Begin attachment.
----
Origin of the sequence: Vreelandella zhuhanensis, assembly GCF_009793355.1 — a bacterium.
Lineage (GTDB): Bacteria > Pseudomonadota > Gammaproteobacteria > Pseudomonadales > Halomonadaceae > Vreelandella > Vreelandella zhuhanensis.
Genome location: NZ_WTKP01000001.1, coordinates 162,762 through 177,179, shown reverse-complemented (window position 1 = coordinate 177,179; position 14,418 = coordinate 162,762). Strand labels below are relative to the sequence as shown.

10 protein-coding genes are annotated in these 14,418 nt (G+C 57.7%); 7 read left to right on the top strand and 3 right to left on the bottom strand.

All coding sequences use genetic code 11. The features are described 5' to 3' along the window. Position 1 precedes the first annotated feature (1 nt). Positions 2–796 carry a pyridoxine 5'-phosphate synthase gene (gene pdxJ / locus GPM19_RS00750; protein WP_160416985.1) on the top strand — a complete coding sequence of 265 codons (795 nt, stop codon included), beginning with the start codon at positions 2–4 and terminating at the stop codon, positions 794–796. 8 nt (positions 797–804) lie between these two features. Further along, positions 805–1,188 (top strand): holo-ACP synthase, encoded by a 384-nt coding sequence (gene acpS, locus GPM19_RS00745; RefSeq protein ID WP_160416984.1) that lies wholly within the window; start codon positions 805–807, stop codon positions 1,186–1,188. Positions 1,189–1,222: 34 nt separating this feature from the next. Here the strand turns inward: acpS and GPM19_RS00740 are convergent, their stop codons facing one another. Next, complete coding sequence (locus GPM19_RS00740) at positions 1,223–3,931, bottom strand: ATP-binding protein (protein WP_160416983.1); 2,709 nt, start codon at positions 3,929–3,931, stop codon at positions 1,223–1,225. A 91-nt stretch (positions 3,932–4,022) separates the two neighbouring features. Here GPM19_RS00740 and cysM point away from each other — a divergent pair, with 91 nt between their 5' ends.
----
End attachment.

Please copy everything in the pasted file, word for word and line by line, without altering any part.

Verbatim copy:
Origin of the sequence: Vreelandella zhuhanensis, assembly GCF_009793355.1 — a bacterium.
Lineage (GTDB): Bacteria > Pseudomonadota > Gammaproteobacteria > Pseudomonadales > Halomonadaceae > Vreelandella > Vreelandella zhuhanensis.
Genome location: NZ_WTKP01000001.1, coordinates 162,762 through 177,179, shown reverse-complemented (window position 1 = coordinate 177,179; position 14,418 = coordinate 162,762). Strand labels below are relative to the sequence as shown.

10 protein-coding genes are annotated in these 14,418 nt (G+C 57.7%); 7 read left to right on the top strand and 3 right to left on the bottom strand.

All coding sequences use genetic code 11. The features are described 5' to 3' along the window. Position 1 precedes the first annotated feature (1 nt). Positions 2–796 carry a pyridoxine 5'-phosphate synthase gene (gene pdxJ / locus GPM19_RS00750; protein WP_160416985.1) on the top strand — a complete coding sequence of 265 codons (795 nt, stop codon included), beginning with the start codon at positions 2–4 and terminating at the stop codon, positions 794–796. 8 nt (positions 797–804) lie between these two features. Further along, positions 805–1,188 (top strand): holo-ACP synthase, encoded by a 384-nt coding sequence (gene acpS, locus GPM19_RS00745; RefSeq protein ID WP_160416984.1) that lies wholly within the window; start codon positions 805–807, stop codon positions 1,186–1,188. Positions 1,189–1,222: 34 nt separating this feature from the next. Here the strand turns inward: acpS and GPM19_RS00740 are convergent, their stop codons facing one another. Next, complete coding sequence (locus GPM19_RS00740) at positions 1,223–3,931, bottom strand: ATP-binding protein (protein WP_160416983.1); 2,709 nt, start codon at positions 3,929–3,931, stop codon at positions 1,223–1,225. A 91-nt stretch (positions 3,932–4,022) separates the two neighbouring features. Here GPM19_RS00740 and cysM point away from each other — a divergent pair, with 91 nt between their 5' ends.